Mercedes-Benz announced that they are finally bringing their BLUETEC diesel engines to the entire US market. The BLUETEC diesel will be the first engine to meet the EPA's BIN5 emissions requirements for all 50 states. Mercedes' full SUV lineup, including the R-Class, M-Class and GL-Class, will all be available with the BLUETEC. The new engines reduce nitrogen oxide emissions by injecting a urea-based solution into the exhaust. Hopefully, this will be just the first step to bringing more BLUETEC diesels to the full Mercedes and Chrysler line-ups. The new engines will be available starting in calender year 2008. The full Mercedes-Benz press release is available after the jump

[Source: Mercedes-Benz USA]

Diesel M-, R- And GL-Class SUVs First To Meet Stringent BIN5 Certification

MONTVALE, NJ -- Mercedes-Benz today announced that it intends to offer BLUETEC diesel-powered versions of its popular M-, R- and GL-Class sport-utility vehicles in the United States beginning in CY 2008. Delivering a perfect balance of power, fuel economy and range, the new BLUETEC SUVs are set to be the world's first diesel-powered vehicles to meet the Environmental Protection Agency's stringent BIN5 emissions standards for all 50 states.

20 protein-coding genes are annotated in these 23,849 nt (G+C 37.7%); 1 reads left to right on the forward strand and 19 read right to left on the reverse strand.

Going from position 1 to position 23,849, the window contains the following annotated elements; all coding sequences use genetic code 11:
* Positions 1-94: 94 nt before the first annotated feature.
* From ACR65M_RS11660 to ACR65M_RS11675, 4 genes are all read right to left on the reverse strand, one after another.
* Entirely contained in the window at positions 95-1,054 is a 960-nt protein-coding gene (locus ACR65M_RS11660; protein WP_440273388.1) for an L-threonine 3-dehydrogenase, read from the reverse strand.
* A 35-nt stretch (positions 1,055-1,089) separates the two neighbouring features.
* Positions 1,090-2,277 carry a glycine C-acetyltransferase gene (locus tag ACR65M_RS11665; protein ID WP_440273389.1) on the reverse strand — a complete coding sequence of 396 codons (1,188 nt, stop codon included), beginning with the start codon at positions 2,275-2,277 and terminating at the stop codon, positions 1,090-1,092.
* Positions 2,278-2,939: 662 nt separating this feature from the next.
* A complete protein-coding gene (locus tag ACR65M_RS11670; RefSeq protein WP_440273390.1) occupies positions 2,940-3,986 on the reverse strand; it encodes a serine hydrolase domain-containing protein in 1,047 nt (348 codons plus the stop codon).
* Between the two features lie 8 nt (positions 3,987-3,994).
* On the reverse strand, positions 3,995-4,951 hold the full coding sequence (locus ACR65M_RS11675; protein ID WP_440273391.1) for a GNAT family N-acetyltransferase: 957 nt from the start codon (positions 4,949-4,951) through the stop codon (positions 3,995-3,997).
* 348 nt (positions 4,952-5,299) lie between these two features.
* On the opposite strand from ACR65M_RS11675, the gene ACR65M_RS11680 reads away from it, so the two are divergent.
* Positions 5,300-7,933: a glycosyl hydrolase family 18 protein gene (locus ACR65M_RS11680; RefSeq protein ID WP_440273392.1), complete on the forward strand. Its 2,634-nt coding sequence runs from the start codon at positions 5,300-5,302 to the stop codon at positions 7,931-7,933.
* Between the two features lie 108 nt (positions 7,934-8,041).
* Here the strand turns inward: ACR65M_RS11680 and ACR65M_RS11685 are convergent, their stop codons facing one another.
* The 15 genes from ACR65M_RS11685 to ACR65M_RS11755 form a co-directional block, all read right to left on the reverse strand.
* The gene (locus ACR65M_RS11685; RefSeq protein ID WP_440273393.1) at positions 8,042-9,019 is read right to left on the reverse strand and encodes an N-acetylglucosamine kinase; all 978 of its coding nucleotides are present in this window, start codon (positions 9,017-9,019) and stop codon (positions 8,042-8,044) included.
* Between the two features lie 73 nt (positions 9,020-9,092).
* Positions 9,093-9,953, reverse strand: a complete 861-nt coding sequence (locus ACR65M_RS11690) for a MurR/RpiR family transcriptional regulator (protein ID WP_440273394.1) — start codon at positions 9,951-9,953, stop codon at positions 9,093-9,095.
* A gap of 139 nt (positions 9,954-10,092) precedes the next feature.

Developed by Mercedes-Benz, BLUETEC represents the world's cleanest diesel technology and showcases several state-of-the-art engine and exhaust technologies, allowing the luxury manufacturer to offer their customers powerful SUV's which are fuel efficient and environmentally responsible at the same time. BLUETEC technology is especially important in helping to reduce nitrogen oxide emissions. Beginning in CY 2008, BLUETEC M-, R- and GL-Class vehicles will showcase AdBlue injection, a process that adds precisely measured quantities of a urea-based solution into the exhaust stream to help reduce nitrogen oxide emissions by up to 80 percent.

Today's announcement represents a significant step for the future acceptance of diesel vehicles in the U.S. market, which can contribute to significant fuel savings and a reduction in oil imports. This fact was confirmed in a study by the Environmental Protection Agency in 2004. Margo Oge, head of its Office of Transportation and Air Quality, concluded that if only one-third of all light-duty trucks in the U.S. were operated with modern diesel engines, the country would save 1.4 million barrels of oil per day – equal to the amount of oil the U.S. currently imports from Saudi Arabia.

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